As states ease pandemic restrictions and restart their economies, lawmakers debate the impending coronavirus lawsuits. Many of these civil suits accuse employers and businesses of negligence and stand to have a devastating impact on those industries.

In response, four states granted businesses immunity from COVID-19 claims, with several more extending immunity to health care providers and manufacturers. In California, lawmakers debate giving companies immunity through amendments to Article 17 of the Emergency Services Act.

A bipartisan push for immunity

Led by Senator Andreas Borgeas, a group of bipartisan legislators petitioned Governor Gavin Newsom to expand the Emergency Services Act. Newsom invoked the Act in early March 2020 in response to the coronavirus pandemic. These lawmakers look to immunity legislation in Oklahoma, Utah, North Carolina, and Wyoming for inspiration.

These measures would prevent employers or customers from suing businesses for neglect. Pro-immunity lawmakers believe that no business could have reasonably responded to the coronavirus. The legislators also argue that the mere threat of these lawsuits may be enough to sink small businesses.

Lawmakers further argue that the industries most affected by coronavirus — meatpacking, senior care, and travel — would not survive the sheer number of lawsuits, much less be able to pay all damages. The lawsuits threaten the insurance industry as well.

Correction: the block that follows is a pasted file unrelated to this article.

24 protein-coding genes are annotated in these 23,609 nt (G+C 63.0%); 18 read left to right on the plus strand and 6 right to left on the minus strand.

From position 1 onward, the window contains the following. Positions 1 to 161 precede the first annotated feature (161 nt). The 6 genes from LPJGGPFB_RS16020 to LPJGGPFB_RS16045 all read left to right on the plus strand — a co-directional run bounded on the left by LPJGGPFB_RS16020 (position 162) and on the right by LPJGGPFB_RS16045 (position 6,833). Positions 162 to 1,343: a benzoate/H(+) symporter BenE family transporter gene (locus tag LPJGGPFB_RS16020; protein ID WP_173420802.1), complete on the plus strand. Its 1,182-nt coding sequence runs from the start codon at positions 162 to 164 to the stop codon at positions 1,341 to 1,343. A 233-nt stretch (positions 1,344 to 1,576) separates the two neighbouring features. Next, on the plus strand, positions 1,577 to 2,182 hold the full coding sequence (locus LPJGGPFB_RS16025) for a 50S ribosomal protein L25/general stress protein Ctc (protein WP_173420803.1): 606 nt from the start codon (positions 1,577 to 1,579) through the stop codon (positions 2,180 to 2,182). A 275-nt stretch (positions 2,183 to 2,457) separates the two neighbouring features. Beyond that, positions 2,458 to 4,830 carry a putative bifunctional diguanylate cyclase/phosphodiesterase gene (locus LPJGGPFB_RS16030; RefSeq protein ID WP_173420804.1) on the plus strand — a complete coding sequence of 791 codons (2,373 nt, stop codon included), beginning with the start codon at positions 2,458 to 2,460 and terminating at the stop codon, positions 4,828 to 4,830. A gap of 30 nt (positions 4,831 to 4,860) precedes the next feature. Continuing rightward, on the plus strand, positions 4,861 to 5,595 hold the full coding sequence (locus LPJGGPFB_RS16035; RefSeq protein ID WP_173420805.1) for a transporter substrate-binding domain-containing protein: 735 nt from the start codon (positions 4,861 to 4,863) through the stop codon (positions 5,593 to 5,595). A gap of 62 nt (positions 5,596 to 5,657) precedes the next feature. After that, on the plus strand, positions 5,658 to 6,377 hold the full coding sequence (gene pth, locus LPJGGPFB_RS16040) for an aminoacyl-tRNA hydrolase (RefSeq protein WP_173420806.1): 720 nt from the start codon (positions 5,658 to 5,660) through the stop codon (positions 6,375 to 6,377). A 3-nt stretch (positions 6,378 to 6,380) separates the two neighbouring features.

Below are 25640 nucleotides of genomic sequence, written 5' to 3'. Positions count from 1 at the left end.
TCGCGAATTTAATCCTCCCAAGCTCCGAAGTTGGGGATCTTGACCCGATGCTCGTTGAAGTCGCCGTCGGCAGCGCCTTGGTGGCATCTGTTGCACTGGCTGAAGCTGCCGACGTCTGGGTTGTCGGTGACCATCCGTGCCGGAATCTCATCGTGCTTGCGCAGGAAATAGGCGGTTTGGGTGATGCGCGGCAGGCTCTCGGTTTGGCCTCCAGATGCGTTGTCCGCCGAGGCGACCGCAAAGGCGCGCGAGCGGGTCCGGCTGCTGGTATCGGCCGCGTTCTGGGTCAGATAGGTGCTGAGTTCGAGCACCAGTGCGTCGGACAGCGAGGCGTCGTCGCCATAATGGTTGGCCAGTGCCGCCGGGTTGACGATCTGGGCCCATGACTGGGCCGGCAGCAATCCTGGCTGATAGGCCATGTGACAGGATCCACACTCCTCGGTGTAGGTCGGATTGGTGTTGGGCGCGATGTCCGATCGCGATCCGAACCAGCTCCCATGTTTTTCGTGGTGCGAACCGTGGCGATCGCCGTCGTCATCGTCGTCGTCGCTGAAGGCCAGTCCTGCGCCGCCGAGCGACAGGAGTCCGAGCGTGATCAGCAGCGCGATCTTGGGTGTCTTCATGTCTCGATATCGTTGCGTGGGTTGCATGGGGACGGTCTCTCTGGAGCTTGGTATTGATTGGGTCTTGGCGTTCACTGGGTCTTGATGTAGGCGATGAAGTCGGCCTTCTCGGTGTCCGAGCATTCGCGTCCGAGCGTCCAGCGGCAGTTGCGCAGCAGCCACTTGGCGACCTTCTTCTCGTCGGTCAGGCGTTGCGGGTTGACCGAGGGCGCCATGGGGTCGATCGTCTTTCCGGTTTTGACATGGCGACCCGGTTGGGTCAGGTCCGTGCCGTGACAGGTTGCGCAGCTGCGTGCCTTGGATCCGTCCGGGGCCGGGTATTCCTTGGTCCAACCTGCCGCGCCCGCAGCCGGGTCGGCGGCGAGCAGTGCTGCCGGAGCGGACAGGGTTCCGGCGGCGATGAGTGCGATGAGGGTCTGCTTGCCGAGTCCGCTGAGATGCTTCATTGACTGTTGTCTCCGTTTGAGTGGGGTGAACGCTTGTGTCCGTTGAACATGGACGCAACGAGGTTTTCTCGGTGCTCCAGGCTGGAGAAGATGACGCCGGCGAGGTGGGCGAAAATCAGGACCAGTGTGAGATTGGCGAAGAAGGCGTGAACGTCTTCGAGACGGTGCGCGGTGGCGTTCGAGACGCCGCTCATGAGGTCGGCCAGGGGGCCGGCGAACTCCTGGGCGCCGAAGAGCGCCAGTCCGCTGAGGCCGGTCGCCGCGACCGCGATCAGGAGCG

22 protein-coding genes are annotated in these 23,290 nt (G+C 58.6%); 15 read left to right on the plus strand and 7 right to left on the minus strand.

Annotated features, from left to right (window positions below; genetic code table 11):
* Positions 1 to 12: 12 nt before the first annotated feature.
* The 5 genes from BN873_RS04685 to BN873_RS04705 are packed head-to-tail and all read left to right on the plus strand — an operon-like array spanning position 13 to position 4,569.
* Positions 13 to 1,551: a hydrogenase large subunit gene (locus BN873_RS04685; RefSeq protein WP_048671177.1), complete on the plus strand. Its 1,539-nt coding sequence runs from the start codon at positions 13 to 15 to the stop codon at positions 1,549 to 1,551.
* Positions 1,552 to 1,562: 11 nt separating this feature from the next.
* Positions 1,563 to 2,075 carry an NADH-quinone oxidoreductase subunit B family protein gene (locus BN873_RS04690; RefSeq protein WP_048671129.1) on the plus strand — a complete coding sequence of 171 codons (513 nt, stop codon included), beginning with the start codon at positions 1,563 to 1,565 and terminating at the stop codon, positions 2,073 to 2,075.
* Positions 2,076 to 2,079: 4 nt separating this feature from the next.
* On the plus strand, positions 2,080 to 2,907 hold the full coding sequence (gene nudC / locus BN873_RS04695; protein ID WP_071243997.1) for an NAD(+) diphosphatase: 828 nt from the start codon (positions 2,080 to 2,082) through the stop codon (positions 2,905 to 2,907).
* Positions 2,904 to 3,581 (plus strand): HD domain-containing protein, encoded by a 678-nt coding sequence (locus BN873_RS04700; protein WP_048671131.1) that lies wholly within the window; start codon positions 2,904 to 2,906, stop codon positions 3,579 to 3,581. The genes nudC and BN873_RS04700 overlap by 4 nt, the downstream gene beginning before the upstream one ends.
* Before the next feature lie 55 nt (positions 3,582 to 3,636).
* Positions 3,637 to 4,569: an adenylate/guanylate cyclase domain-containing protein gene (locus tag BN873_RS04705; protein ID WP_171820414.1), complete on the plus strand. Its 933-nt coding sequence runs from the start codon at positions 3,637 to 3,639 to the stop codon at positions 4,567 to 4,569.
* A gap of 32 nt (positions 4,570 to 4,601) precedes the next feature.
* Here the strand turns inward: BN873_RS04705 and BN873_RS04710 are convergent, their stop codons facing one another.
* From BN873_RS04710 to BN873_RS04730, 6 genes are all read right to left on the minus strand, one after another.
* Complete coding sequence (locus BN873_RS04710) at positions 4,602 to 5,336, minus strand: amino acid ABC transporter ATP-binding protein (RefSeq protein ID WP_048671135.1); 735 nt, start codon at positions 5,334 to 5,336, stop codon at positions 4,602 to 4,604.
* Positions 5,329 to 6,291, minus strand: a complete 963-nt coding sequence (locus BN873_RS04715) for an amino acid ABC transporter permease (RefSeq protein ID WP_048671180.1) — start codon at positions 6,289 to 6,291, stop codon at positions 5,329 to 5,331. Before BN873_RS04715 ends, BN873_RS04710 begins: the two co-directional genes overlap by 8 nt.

The American Tort Reform Association (ATRA) supports immunity. The group claims that personal injury attorneys are recruiting people to file lawsuits now, even if they have not contracted the disease. If legislators do not retroactively apply immunity, many suits may still get through.

Among the businesses considered for immunity are nursing homes. As of June 11, over 2,000 nursing home patients in California have died since the onset of the pandemic. Immunity legislation would leave these victims’ families no legal recourse in seeking restitution for their deaths.

Bring questions to a local lawyer

Whichever way California rules, attorneys will likely test the courts on the extent of the immunity for years. Individuals who believe they have unjustly denied coverage for a claim involving the pandemic can reach out to a local attorney familiar with insurance law.